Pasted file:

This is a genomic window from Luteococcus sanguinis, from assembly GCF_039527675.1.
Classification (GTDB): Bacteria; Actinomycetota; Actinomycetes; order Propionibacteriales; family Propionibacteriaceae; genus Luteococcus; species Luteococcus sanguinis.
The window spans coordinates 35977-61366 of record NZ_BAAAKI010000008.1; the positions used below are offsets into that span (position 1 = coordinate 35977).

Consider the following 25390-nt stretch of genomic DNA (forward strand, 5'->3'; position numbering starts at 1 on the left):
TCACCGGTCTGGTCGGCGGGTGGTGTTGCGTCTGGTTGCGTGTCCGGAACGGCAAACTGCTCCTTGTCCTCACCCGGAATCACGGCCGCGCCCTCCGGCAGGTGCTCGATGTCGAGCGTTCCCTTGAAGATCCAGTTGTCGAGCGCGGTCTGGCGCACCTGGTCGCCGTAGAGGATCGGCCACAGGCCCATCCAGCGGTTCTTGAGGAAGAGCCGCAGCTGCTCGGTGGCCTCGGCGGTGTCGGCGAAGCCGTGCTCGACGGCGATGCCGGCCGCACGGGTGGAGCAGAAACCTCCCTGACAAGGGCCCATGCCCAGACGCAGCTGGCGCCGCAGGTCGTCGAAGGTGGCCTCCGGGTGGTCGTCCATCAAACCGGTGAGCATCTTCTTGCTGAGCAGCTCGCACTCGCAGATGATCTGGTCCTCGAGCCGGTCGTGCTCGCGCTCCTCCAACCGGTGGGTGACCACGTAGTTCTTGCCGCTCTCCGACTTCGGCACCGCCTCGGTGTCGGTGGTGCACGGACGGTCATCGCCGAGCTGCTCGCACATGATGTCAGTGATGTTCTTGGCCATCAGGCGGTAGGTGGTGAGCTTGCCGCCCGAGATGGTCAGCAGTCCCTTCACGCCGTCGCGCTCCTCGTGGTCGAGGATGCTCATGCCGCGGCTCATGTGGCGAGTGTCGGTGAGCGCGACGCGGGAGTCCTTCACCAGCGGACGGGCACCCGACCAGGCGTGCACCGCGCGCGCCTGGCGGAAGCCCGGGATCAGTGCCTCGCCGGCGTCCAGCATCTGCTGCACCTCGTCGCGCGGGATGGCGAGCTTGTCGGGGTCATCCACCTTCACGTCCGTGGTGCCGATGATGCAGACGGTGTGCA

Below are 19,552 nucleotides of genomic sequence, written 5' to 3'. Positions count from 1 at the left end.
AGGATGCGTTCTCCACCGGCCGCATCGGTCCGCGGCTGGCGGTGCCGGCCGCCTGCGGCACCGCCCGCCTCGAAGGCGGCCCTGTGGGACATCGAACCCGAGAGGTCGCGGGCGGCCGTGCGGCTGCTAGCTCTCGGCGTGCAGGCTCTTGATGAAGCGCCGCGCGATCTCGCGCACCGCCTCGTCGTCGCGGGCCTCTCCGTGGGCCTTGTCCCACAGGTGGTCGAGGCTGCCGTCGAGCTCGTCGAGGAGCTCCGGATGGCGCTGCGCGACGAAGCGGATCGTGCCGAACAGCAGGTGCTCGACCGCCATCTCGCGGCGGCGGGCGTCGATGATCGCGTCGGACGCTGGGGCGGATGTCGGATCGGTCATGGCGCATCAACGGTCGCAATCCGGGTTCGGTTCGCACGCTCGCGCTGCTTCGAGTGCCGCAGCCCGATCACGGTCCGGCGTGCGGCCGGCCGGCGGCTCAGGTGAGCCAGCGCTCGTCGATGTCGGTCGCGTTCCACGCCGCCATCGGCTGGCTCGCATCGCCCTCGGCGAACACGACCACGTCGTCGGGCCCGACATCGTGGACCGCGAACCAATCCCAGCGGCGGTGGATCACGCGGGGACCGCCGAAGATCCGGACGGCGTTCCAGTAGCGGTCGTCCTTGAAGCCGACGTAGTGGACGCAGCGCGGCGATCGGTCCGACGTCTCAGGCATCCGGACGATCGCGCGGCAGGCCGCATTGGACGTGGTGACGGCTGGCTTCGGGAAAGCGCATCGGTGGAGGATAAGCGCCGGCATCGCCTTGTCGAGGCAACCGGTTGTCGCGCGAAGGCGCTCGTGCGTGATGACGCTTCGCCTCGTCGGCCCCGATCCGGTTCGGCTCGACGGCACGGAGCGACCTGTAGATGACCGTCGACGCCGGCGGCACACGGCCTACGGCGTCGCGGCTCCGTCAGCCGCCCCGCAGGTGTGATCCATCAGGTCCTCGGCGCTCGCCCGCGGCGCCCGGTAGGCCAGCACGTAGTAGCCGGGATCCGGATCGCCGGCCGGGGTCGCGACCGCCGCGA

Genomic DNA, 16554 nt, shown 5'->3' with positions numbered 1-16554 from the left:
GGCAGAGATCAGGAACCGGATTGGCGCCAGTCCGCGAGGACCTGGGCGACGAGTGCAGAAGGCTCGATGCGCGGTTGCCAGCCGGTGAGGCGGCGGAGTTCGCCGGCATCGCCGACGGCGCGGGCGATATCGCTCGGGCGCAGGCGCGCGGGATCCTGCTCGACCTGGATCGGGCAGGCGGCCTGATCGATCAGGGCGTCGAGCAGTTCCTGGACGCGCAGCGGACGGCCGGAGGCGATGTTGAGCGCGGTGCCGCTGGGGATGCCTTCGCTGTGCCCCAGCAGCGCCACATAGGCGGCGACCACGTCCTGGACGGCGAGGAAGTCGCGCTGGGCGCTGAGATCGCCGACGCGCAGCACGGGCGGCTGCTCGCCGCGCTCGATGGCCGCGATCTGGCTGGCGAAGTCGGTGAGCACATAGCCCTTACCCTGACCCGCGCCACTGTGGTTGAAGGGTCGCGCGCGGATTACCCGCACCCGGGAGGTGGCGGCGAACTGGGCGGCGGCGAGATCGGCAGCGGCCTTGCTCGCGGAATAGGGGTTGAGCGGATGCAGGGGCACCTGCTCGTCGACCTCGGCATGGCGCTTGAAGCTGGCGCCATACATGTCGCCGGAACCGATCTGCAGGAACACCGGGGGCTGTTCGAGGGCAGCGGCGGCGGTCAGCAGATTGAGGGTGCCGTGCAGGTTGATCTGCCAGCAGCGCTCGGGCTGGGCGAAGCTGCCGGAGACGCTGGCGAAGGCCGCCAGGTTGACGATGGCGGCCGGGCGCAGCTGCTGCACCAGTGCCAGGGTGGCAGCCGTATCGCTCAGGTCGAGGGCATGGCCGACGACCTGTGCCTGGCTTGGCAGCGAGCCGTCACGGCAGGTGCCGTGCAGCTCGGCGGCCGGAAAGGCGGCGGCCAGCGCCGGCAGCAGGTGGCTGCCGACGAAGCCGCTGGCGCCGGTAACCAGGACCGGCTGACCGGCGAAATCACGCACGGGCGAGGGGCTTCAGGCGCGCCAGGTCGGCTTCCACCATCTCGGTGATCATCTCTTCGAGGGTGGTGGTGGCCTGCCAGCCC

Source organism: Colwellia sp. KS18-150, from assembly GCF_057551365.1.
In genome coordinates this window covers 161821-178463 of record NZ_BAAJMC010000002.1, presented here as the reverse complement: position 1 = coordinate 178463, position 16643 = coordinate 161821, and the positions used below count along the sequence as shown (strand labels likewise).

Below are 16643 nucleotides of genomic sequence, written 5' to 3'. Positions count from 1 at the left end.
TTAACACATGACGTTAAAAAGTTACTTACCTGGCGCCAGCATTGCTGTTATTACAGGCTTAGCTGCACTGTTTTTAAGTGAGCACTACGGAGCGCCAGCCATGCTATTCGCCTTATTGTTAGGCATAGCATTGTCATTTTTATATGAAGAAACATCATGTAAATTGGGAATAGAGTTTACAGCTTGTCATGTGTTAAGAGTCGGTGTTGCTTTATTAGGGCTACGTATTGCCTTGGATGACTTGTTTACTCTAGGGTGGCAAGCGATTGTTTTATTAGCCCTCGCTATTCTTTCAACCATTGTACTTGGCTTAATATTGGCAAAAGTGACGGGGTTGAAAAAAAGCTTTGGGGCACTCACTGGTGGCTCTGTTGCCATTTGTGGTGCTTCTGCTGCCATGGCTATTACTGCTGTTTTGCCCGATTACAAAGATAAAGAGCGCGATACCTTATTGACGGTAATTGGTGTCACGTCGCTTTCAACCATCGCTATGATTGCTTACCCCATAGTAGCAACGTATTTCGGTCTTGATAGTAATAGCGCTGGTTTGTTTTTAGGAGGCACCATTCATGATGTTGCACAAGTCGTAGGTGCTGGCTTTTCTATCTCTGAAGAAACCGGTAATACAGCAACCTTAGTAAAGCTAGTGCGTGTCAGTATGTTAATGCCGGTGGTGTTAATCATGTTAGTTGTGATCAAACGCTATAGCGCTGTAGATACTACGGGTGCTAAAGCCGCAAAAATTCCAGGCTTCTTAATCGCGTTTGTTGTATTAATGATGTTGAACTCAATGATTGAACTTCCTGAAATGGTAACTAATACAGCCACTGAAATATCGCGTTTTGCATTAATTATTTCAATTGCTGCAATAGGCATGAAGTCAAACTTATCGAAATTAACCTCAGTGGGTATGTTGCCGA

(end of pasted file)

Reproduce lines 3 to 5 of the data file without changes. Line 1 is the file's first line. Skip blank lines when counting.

The window spans coordinates 35977-61366 of record NZ_BAAAKI010000008.1; the positions used below are offsets into that span (position 1 = coordinate 35977).

Consider the following 25390-nt stretch of genomic DNA (forward strand, 5'->3'; position numbering starts at 1 on the left):
TCACCGGTCTGGTCGGCGGGTGGTGTTGCGTCTGGTTGCGTGTCCGGAACGGCAAACTGCTCCTTGTCCTCACCCGGAATCACGGCCGCGCCCTCCGGCAGGTGCTCGATGTCGAGCGTTCCCTTGAAGATCCAGTTGTCGAGCGCGGTCTGGCGCACCTGGTCGCCGTAGAGGATCGGCCACAGGCCCATCCAGCGGTTCTTGAGGAAGAGCCGCAGCTGCTCGGTGGCCTCGGCGGTGTCGGCGAAGCCGTGCTCGACGGCGATGCCGGCCGCACGGGTGGAGCAGAAACCTCCCTGACAAGGGCCCATGCCCAGACGCAGCTGGCGCCGCAGGTCGTCGAAGGTGGCCTCCGGGTGGTCGTCCATCAAACCGGTGAGCATCTTCTTGCTGAGCAGCTCGCACTCGCAGATGATCTGGTCCTCGAGCCGGTCGTGCTCGCGCTCCTCCAACCGGTGGGTGACCACGTAGTTCTTGCCGCTCTCCGACTTCGGCACCGCCTCGGTGTCGGTGGTGCACGGACGGTCATCGCCGAGCTGCTCGCACATGATGTCAGTGATGTTCTTGGCCATCAGGCGGTAGGTGGTGAGCTTGCCGCCCGAGATGGTCAGCAGTCCCTTCACGCCGTCGCGCTCCTCGTGGTCGAGGATGCTCATGCCGCGGCTCATGTGGCGAGTGTCGGTGAGCGCGACGCGGGAGTCCTTCACCAGCGGACGGGCACCCGACCAGGCGTGCACCGCGCGCGCCTGGCGGAAGCCCGGGATCAGTGCCTCGCCGGCGTCCAGCATCTGCTGCACCTCGTCGCGCGGGATGGCGAGCTTGTCGGGGTCATCCACCTTCACGTCCGTGGTGCCGATGATGCAGACGGTGTGCA